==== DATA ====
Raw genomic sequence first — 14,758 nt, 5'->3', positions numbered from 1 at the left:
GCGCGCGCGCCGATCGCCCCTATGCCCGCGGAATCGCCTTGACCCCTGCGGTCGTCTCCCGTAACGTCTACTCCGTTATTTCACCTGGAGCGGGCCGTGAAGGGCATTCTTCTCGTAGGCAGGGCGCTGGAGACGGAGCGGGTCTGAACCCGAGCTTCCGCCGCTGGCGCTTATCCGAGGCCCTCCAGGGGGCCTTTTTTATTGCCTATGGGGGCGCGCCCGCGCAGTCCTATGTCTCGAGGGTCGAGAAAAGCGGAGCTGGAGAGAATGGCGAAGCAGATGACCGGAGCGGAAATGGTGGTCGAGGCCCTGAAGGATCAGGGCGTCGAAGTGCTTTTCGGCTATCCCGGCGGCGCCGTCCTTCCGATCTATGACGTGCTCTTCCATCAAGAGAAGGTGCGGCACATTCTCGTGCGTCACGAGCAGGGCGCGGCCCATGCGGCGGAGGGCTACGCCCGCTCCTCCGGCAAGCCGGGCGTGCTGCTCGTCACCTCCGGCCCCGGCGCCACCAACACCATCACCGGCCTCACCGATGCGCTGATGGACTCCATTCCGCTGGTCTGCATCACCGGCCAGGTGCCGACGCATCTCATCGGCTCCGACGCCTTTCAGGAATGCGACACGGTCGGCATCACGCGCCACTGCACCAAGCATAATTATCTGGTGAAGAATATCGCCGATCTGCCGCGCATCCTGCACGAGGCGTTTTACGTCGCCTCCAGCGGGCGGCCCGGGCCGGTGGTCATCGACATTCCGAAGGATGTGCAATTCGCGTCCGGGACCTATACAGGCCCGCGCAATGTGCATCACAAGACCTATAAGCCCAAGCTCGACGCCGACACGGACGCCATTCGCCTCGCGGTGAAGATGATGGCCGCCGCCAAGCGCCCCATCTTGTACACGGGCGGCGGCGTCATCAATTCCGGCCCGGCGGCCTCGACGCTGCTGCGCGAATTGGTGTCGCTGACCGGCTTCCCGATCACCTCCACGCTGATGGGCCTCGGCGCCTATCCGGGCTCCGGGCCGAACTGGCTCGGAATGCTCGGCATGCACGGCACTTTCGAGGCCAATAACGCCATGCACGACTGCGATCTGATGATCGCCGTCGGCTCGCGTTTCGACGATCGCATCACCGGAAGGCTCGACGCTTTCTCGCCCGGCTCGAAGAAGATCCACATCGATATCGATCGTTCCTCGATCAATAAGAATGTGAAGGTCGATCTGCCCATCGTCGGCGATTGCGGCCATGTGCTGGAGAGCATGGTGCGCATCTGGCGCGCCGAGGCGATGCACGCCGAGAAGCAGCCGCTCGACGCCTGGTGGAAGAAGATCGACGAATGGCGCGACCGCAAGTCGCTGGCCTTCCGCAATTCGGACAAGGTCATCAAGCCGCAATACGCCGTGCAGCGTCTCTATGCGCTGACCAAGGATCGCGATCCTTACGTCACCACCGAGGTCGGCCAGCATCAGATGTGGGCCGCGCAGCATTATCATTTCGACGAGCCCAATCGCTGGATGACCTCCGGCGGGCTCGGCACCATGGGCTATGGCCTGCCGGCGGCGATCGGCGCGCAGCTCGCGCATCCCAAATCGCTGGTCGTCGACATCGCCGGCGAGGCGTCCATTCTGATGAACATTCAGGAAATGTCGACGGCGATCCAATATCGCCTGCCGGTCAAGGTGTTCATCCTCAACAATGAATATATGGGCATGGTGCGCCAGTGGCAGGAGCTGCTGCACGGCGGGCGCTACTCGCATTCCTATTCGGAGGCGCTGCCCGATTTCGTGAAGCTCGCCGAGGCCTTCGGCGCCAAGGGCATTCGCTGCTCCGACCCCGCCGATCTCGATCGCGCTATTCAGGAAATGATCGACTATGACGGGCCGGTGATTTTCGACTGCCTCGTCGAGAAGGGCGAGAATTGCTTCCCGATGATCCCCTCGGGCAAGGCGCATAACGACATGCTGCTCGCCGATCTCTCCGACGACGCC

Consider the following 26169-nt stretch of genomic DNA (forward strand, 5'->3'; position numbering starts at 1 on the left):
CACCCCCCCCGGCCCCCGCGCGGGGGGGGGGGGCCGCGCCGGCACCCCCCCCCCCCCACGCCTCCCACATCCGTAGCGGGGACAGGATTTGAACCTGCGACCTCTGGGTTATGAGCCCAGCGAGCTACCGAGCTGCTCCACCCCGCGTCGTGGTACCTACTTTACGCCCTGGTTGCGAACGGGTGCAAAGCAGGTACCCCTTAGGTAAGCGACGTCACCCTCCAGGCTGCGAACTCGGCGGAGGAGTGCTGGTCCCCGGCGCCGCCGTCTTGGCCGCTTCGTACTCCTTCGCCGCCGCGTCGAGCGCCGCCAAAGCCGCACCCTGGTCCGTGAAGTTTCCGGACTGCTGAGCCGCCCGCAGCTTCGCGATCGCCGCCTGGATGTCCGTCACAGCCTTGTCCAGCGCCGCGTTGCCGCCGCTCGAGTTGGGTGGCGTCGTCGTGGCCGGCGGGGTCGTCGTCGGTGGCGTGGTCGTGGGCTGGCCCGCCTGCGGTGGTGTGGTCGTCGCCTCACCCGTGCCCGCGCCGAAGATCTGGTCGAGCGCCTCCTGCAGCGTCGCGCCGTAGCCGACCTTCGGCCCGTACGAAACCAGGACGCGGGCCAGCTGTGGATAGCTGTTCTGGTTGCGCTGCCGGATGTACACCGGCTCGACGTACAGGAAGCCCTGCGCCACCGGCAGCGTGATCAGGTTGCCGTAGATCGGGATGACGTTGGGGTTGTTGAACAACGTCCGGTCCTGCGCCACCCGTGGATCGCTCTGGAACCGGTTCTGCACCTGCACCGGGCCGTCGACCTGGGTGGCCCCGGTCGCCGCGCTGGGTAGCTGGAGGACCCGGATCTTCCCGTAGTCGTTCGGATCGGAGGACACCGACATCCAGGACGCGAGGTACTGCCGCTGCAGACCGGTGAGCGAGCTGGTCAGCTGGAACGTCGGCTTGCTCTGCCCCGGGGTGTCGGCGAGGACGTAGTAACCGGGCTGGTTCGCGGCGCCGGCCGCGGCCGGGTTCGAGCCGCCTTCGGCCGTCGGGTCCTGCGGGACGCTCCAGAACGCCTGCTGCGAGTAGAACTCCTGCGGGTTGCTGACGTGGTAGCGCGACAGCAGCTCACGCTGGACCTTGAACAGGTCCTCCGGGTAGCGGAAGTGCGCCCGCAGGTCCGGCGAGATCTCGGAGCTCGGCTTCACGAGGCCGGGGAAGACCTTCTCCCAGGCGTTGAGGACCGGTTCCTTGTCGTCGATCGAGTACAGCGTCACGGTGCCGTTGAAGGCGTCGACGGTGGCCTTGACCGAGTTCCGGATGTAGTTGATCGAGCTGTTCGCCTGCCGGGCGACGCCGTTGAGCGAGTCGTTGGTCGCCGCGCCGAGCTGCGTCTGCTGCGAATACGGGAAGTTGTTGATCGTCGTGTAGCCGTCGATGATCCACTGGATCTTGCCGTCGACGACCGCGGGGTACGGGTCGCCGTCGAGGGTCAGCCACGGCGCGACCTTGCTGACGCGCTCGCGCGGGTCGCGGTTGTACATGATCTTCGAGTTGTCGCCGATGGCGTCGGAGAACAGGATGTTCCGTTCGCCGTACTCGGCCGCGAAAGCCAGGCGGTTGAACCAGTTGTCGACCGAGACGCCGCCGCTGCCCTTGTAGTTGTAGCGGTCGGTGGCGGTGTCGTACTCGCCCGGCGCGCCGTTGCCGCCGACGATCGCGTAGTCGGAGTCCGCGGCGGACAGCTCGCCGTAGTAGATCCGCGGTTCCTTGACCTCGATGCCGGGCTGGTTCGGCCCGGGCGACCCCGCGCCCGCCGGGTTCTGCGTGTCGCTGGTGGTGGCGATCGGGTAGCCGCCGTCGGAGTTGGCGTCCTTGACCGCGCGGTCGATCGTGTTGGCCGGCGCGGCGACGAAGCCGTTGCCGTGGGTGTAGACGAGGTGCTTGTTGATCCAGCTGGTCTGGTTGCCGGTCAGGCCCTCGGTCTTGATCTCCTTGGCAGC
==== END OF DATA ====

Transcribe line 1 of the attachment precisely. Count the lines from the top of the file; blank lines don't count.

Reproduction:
Raw genomic sequence first — 14,758 nt, 5'->3', positions numbered from 1 at the left: